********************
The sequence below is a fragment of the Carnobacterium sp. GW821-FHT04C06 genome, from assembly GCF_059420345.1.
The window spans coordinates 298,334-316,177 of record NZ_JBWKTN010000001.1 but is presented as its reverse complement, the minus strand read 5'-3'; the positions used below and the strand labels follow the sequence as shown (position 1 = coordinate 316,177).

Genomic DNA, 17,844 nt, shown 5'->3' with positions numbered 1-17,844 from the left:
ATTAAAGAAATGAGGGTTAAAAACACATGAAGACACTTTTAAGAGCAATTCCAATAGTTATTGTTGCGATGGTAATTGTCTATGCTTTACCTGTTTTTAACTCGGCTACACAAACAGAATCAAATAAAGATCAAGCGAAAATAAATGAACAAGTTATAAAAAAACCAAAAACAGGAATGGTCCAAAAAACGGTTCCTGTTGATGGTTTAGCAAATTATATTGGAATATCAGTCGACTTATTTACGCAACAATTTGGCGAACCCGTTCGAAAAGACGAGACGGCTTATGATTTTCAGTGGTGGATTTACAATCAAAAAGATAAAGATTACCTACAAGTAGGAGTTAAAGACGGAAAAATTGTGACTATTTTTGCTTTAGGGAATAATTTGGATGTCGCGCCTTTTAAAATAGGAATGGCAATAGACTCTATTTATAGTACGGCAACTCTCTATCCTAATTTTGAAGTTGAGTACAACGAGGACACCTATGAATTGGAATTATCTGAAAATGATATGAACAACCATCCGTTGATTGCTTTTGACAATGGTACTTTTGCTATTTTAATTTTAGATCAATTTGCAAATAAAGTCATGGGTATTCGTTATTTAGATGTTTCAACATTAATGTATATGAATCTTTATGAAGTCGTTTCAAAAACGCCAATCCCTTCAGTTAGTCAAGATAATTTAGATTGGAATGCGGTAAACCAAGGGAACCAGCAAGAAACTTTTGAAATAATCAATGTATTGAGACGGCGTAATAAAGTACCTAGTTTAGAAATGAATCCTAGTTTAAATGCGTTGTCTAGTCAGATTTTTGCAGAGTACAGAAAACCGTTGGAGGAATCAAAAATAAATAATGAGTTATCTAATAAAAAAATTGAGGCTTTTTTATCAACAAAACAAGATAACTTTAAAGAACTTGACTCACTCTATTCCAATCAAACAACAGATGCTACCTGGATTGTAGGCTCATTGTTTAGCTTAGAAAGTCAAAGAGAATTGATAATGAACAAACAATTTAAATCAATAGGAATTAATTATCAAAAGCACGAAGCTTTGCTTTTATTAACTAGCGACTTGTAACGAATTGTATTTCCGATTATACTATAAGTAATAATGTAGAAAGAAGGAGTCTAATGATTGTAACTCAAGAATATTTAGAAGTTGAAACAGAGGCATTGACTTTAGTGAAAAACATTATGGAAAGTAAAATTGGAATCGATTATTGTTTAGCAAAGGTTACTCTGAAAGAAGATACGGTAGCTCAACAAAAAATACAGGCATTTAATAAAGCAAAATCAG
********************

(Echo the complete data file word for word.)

The sequence below is a fragment of the Carnobacterium sp. GW821-FHT04C06 genome, from assembly GCF_059420345.1.
The window spans coordinates 298,334-316,177 of record NZ_JBWKTN010000001.1 but is presented as its reverse complement, the minus strand read 5'-3'; the positions used below and the strand labels follow the sequence as shown (position 1 = coordinate 316,177).

Genomic DNA, 17,844 nt, shown 5'->3' with positions numbered 1-17,844 from the left:
ATTAAAGAAATGAGGGTTAAAAACACATGAAGACACTTTTAAGAGCAATTCCAATAGTTATTGTTGCGATGGTAATTGTCTATGCTTTACCTGTTTTTAACTCGGCTACACAAACAGAATCAAATAAAGATCAAGCGAAAATAAATGAACAAGTTATAAAAAAACCAAAAACAGGAATGGTCCAAAAAACGGTTCCTGTTGATGGTTTAGCAAATTATATTGGAATATCAGTCGACTTATTTACGCAACAATTTGGCGAACCCGTTCGAAAAGACGAGACGGCTTATGATTTTCAGTGGTGGATTTACAATCAAAAAGATAAAGATTACCTACAAGTAGGAGTTAAAGACGGAAAAATTGTGACTATTTTTGCTTTAGGGAATAATTTGGATGTCGCGCCTTTTAAAATAGGAATGGCAATAGACTCTATTTATAGTACGGCAACTCTCTATCCTAATTTTGAAGTTGAGTACAACGAGGACACCTATGAATTGGAATTATCTGAAAATGATATGAACAACCATCCGTTGATTGCTTTTGACAATGGTACTTTTGCTATTTTAATTTTAGATCAATTTGCAAATAAAGTCATGGGTATTCGTTATTTAGATGTTTCAACATTAATGTATATGAATCTTTATGAAGTCGTTTCAAAAACGCCAATCCCTTCAGTTAGTCAAGATAATTTAGATTGGAATGCGGTAAACCAAGGGAACCAGCAAGAAACTTTTGAAATAATCAATGTATTGAGACGGCGTAATAAAGTACCTAGTTTAGAAATGAATCCTAGTTTAAATGCGTTGTCTAGTCAGATTTTTGCAGAGTACAGAAAACCGTTGGAGGAATCAAAAATAAATAATGAGTTATCTAATAAAAAAATTGAGGCTTTTTTATCAACAAAACAAGATAACTTTAAAGAACTTGACTCACTCTATTCCAATCAAACAACAGATGCTACCTGGATTGTAGGCTCATTGTTTAGCTTAGAAAGTCAAAGAGAATTGATAATGAACAAACAATTTAAATCAATAGGAATTAATTATCAAAAGCACGAAGCTTTGCTTTTATTAACTAGCGACTTGTAACGAATTGTATTTCCGATTATACTATAAGTAATAATGTAGAAAGAAGGAGTCTAATGATTGTAACTCAAGAATATTTAGAAGTTGAAACAGAGGCATTGACTTTAGTGAAAAACATTATGGAAAGTAAAATTGGAATCGATTATTGTTTAGCAAAGGTTACTCTGAAAGAAGATACGGTAGCTCAACAAAAAATACAGGCATTTAATAAAGCAAAATCAG